The first thing one notices about Bishop Michael B. Curry is his smile and laugh. That smile and easy laugh welcomed everyone to a conversation at the Smithsonian National Museum of African American History and Culture about his new book, “The Power of Love: Sermons, Reflections, and Wisdom to Uplift and Inspire.”
The setting was a conversation with Michel Martin, host of NPR’s “All Things Considered.” The book contains the full sermon Curry preached at the wedding of Prince Harry and Meghan Markle (now the Duke and Duchess of Sussex). Two billion people watched that wedding. The sermon gave Curry global presence beyond the Episcopal Church in America. The book also has four of his favorite sermons on the themes of love and social justice.
Curry has a lot of titles with the Episcopal Church. He is the 27th presiding bishop and primate of the Episcopal Church. Additionally, Curry holds the titles chief pastor, president and chief executive officer and chair of the Executive Council of The Episcopal Church.
Understanding the strength of love is something Curry began living from a young age. Curry and his sister were raised primarily by his father, also an Episcopal minister. His maternal grandmother and the church community pastored by his father, also played a big part in Curry’s upbringing. Early in his life, Curry’s mother died after many years of hospital and nursing home care for a brain injury sustained in a car accident. His father would drive each week from Buffalo where the family lived, to New York City where Curry’s mother was hospitalized.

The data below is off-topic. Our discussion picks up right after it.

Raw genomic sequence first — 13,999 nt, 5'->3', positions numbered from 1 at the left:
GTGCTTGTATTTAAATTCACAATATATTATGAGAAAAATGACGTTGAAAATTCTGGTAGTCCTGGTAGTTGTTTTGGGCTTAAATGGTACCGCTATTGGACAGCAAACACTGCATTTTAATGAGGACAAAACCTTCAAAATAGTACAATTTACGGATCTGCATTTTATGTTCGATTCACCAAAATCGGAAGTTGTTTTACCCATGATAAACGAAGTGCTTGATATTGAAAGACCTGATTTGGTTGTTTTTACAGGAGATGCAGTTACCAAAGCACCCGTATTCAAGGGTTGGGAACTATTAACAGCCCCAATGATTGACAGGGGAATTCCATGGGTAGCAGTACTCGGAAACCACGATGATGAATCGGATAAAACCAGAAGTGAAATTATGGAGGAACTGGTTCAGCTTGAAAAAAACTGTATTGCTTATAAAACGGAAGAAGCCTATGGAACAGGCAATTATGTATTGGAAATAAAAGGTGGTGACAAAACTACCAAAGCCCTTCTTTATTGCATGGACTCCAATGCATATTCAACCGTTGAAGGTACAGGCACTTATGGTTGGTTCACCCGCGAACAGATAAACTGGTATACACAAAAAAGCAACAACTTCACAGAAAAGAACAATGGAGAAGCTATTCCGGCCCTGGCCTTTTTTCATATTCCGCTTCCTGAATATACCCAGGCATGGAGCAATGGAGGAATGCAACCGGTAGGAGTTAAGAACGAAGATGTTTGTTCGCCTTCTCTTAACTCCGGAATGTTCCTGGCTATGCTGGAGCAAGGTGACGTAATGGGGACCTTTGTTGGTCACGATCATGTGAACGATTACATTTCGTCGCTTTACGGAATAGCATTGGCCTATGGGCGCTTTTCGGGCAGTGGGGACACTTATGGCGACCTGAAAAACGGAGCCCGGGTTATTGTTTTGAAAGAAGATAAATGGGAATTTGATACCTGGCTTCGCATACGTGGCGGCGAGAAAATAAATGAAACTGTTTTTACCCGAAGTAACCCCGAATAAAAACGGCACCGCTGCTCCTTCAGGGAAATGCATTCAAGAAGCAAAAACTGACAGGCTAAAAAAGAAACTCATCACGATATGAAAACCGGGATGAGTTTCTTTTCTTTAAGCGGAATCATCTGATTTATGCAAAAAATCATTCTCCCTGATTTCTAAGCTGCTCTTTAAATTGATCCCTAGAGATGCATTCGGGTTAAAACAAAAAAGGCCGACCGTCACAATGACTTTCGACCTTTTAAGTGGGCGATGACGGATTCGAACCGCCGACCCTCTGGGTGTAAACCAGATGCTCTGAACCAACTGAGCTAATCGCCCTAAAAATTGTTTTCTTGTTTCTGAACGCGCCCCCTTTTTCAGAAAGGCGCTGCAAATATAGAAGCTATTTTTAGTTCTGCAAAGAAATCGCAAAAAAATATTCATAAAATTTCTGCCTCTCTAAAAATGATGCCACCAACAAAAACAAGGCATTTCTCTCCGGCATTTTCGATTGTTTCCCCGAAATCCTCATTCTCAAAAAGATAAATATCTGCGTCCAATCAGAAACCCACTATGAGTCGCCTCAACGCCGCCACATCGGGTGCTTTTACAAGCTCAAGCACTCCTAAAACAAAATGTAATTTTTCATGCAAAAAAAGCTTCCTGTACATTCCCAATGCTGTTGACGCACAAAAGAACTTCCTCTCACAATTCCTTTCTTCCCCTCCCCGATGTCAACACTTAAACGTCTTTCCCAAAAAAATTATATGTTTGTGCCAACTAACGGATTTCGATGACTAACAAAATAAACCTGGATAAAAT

“In a difficult time in life, I saw the power of love from both family and community who cared for two children,” Curry said. “And I saw the power of love with my father taking care of his wife who was almost in a semi-vegetated state by that time.”
Curry told Martin that becoming a minister was a natural path for his life. After all, his father was a minister and his grandmother was what Curry called a “dyed-in-the-wool, rock-red Baptist.” Curry talked about the influence of his father’s ministry of activism.
“He pastored about civil rights and social activism. I saw that as growing out of the real core of Jesus’ teachings,” said Curry. “I said OK. You have church and church is supposed to do something good in people’s lives. I grew up with the assumption that whatever I did with my life, it would have to include some social benefit.”
Martin asked a question that many may think about when interacting with faith leaders. “Have you ever had a crisis of faith?”
“I’ve had crises of life,” Curry said. “There have been some hard times, even as a leader. That is the nature of daring to live a life that matters and makes a difference.”
For Curry, the opportunity to preach at a royal wedding was not a crisis of life. In fact, Curry thought it was a prank when he got the call from one of his staff that Justin Welby, the Archbishop of Canterbury, had a question for him. Normally for a British royal wedding, a bishop from the Church of England would preach. But as Curry acknowledged, this was a different wedding, so he made some assumptions on why he was chosen.
“I think [Prince Harry and Meghan Markle] wanted to make a statement about human family and human community to reflect the two worlds that were being brought together in their relationship,” said Curry when speaking about what he wanted to convey through his sermon. “I wanted to get to the core of the Christian message, not what it is purported to be.”